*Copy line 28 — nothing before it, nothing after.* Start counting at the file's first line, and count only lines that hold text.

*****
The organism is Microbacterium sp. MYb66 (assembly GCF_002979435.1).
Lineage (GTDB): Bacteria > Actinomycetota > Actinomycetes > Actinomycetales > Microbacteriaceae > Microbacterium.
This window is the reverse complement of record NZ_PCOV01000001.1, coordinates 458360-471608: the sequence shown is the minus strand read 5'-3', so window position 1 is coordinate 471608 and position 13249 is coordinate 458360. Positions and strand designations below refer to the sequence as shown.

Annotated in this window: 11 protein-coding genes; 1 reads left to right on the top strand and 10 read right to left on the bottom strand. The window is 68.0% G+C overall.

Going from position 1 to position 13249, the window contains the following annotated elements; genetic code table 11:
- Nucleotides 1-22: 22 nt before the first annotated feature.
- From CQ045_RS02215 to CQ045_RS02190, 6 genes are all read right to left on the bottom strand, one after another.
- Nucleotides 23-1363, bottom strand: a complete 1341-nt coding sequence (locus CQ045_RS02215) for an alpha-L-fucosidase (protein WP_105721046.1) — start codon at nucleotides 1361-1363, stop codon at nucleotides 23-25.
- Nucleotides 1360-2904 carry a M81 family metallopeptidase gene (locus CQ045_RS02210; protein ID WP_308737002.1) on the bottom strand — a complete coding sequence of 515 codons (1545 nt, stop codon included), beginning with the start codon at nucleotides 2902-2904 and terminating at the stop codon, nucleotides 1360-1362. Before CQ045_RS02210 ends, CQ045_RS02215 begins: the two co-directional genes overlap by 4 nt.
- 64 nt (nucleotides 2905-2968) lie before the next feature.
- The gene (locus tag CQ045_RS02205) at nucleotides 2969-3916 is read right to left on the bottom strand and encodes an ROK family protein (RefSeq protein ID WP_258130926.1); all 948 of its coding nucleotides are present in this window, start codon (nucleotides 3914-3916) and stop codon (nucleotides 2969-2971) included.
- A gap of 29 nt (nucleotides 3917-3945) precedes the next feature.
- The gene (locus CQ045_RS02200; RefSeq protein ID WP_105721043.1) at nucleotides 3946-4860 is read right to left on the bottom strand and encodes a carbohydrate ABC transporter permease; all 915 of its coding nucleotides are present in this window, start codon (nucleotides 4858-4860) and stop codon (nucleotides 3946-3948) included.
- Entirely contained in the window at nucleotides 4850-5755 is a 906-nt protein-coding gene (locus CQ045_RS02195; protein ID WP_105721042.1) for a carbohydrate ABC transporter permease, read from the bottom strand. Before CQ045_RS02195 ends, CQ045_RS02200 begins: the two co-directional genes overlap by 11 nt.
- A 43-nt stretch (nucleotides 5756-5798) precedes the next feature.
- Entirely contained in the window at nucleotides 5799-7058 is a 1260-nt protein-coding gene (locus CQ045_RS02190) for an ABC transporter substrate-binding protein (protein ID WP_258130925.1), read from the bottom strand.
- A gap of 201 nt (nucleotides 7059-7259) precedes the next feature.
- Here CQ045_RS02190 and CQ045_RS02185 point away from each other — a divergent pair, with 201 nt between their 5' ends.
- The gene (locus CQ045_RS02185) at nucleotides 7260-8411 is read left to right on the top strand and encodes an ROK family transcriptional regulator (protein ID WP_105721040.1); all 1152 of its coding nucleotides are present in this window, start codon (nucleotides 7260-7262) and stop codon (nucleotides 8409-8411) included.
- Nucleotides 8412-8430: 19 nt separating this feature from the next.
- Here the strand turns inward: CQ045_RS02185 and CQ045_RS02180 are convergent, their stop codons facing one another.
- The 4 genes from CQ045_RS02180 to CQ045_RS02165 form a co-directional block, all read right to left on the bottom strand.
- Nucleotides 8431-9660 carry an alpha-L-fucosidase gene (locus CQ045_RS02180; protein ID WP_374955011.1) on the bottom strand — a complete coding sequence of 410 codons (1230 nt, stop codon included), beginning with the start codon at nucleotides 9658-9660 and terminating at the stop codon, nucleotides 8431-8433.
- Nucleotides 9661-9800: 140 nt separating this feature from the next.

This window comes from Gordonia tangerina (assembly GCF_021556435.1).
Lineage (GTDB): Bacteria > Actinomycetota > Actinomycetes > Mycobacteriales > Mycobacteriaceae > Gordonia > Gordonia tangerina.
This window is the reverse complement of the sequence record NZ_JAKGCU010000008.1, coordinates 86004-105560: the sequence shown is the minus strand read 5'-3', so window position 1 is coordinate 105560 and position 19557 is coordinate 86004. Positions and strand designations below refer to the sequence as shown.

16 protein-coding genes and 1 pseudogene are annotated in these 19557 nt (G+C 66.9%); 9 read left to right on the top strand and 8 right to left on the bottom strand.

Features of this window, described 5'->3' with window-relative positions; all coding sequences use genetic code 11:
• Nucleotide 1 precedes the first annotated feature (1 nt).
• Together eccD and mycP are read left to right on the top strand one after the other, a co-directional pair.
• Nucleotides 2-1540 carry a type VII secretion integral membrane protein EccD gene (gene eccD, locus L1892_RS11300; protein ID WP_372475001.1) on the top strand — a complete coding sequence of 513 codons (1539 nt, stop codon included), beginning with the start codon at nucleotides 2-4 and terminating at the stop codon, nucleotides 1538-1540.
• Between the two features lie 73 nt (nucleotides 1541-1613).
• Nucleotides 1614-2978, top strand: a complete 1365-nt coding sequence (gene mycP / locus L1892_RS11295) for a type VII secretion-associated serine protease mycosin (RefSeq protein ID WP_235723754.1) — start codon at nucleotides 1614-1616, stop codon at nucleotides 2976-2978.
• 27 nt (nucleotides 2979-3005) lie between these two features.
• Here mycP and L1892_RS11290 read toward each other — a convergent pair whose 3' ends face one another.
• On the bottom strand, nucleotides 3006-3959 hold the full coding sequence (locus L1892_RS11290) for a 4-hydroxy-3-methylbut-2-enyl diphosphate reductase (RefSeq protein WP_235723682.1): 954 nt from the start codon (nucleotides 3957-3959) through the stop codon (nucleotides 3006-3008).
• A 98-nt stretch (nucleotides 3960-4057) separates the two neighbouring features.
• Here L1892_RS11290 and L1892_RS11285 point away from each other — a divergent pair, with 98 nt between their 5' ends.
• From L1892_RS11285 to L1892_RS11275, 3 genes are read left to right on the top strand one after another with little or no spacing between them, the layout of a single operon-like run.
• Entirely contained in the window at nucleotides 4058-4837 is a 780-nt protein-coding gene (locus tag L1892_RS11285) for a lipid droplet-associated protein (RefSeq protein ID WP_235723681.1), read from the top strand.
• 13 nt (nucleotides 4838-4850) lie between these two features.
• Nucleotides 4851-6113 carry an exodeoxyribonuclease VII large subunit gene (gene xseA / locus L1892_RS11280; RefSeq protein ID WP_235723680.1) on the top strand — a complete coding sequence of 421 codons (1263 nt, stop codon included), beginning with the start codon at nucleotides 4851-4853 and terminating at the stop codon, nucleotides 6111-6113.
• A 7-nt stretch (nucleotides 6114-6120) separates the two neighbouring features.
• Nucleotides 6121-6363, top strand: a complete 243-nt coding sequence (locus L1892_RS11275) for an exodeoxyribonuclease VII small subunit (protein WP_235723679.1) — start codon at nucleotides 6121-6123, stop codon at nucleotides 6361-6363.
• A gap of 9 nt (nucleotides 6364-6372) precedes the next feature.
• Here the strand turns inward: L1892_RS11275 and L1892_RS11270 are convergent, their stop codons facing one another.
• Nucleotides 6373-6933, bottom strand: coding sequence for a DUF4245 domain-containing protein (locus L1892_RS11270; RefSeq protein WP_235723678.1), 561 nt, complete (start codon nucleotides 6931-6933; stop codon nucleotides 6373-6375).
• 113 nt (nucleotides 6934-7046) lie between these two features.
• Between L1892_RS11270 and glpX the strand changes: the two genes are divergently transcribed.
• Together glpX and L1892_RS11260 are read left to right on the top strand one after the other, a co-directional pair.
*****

16 protein-coding genes and 1 pseudogene are annotated in these 19557 nt (G+C 66.9%); 9 read left to right on the top strand and 8 right to left on the bottom strand.